The expansion of federal agencies that rely on science continued after the Civil War and particularly during the past 40 years, Grifo said, with the establishment of agencies such as the Environmental Protection Agency, the Occupational Safety and Health Administration, and the Consumer Product Safety Commission, and the enlargement of the Food and Drug Administration.
Grifo endorsed the conclusion of Sheila Jasanoff, a Harvard University professor of science and technology studies, who has argued that scientists, in their expanding role as advisers, have emerged as a formidable “fifth branch” of government. (Jasanoff, formerly a member of the AAAS Board of Directors, sees their role as distinct from that of the commonly cited “fourth branch” of lobbyists, interest groups, and others who seek to influence the legislative, executive, and judicial branches).
In Grifo’s view, science doesn’t sit above it all, “shining sunlight and showering truth on” the governmental enterprise. Rather, she said, it infuses the whole system. “Everybody uses science,” she said. And how science is used in governance has been a matter of contention for both Republican and Democratic administrations for decades, Grifo said.
Among her examples: Robert Oppenheimer, the father of the atomic bomb, lost his security clearance during the administration of U.S. President Dwight D. Eisenhower for what many considered political reasons related to his opposition to the hydrogen bomb. Richard Nixon abolished the White House science advisory council after disagreeing with its conclusions on missile defense and the viability of a commercial supersonic airliner. Jimmy Carter tossed out a Department of Energy study on projected energy needs that undercut his policy agenda. Bill Clinton declined to fund needle-exchange programs to combat HIV/AIDS, despite the recommendations of scientific and medical groups. Grifo said her organization and others had documented a long list of cases during the George W. Bush administration in which scientific evidence had been manipulated, misinterpreted, or suppressed.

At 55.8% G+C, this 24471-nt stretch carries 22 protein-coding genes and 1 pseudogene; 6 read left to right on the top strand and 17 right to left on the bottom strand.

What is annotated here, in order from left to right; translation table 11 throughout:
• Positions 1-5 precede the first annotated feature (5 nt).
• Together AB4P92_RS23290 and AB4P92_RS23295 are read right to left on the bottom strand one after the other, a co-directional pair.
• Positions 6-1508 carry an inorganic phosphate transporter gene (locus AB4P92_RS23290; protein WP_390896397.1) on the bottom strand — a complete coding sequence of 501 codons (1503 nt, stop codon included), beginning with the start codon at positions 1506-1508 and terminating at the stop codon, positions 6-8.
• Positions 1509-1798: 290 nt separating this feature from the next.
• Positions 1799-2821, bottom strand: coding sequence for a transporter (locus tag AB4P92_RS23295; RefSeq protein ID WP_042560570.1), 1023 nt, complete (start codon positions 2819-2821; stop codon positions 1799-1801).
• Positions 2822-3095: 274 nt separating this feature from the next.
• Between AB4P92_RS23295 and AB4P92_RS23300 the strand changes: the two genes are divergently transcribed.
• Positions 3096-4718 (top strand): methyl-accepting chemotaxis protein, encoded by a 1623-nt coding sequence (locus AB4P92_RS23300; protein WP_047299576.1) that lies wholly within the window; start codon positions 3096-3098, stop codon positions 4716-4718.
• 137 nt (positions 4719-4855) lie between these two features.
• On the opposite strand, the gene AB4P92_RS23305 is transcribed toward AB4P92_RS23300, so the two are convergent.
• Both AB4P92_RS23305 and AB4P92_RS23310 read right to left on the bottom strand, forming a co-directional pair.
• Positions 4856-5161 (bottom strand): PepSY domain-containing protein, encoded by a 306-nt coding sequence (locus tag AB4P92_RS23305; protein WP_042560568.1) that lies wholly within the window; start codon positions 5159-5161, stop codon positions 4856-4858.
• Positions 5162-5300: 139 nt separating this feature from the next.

Grifo also said some of the ongoing efforts at regulatory reform in Congress are, in fact, meant to undercut the ability of executive branch agencies to use their expertise in implementing health and safety laws.
Reconciling the need for unbiased scientific expertise with the rough-and-tumble of partisan politics will never be easy, and Grifo acknowledged that science itself is an imperfect enterprise. She quoted astronomer Carl Sagan: “Science is far from a perfect instrument of knowledge. It’s just the best we have. In this respect, as in many others, it’s like democracy.”